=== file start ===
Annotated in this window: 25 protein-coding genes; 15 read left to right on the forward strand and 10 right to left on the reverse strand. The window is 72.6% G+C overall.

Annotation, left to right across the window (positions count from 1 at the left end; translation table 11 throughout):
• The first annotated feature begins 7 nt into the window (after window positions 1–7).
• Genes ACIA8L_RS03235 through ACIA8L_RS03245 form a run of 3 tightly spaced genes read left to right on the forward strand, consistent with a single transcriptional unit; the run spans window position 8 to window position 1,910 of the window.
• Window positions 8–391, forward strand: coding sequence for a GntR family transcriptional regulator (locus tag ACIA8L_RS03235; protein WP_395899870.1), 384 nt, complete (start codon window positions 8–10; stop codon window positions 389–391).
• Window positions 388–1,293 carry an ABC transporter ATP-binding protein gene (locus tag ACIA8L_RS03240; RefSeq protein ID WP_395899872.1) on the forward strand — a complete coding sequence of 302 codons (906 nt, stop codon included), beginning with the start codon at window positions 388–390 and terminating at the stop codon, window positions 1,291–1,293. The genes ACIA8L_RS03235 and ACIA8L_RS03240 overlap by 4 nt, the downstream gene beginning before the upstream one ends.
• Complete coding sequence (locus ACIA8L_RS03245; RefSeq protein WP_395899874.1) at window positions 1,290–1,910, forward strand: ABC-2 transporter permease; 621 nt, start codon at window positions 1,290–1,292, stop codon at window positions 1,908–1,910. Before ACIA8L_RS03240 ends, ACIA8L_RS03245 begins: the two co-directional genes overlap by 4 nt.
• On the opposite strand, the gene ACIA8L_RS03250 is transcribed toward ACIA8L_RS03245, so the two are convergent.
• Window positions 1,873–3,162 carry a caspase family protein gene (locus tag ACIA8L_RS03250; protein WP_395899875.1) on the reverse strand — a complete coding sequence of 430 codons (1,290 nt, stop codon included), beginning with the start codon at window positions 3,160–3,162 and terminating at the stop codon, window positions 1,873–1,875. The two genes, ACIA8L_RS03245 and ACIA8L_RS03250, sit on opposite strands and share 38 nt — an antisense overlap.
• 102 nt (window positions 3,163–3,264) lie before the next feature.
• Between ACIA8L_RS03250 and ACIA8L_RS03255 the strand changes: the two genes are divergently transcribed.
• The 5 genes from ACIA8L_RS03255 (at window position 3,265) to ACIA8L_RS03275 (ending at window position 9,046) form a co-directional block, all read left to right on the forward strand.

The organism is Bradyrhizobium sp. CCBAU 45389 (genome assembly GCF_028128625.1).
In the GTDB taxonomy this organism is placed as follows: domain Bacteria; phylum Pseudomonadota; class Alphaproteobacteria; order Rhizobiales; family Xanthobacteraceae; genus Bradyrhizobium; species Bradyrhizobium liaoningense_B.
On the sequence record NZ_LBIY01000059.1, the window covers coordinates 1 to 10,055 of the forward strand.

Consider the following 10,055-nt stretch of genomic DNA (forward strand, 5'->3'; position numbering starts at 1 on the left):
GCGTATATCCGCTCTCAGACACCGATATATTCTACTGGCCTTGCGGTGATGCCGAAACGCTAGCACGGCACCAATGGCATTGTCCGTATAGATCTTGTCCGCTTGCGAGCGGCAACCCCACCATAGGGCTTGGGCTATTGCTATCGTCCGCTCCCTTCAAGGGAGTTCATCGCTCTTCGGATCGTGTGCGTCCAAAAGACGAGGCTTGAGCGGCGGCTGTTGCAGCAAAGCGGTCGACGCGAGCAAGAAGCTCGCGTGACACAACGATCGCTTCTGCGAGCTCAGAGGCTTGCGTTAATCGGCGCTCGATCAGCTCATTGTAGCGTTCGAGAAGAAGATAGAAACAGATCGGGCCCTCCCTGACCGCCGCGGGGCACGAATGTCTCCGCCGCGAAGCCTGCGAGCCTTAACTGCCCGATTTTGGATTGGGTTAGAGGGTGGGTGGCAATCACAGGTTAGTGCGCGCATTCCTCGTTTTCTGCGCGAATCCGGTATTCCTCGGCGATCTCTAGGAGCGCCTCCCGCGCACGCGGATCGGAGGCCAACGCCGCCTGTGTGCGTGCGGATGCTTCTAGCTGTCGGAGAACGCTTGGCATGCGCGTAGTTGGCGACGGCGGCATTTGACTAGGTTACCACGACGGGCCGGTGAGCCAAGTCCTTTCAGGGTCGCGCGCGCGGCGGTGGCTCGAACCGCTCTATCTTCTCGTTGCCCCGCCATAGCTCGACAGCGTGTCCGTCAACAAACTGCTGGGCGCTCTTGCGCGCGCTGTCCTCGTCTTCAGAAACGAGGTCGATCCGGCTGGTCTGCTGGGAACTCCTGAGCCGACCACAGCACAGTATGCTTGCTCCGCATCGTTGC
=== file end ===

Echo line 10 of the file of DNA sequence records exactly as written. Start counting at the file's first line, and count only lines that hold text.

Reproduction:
• 102 nt (window positions 3,163–3,264) lie before the next feature.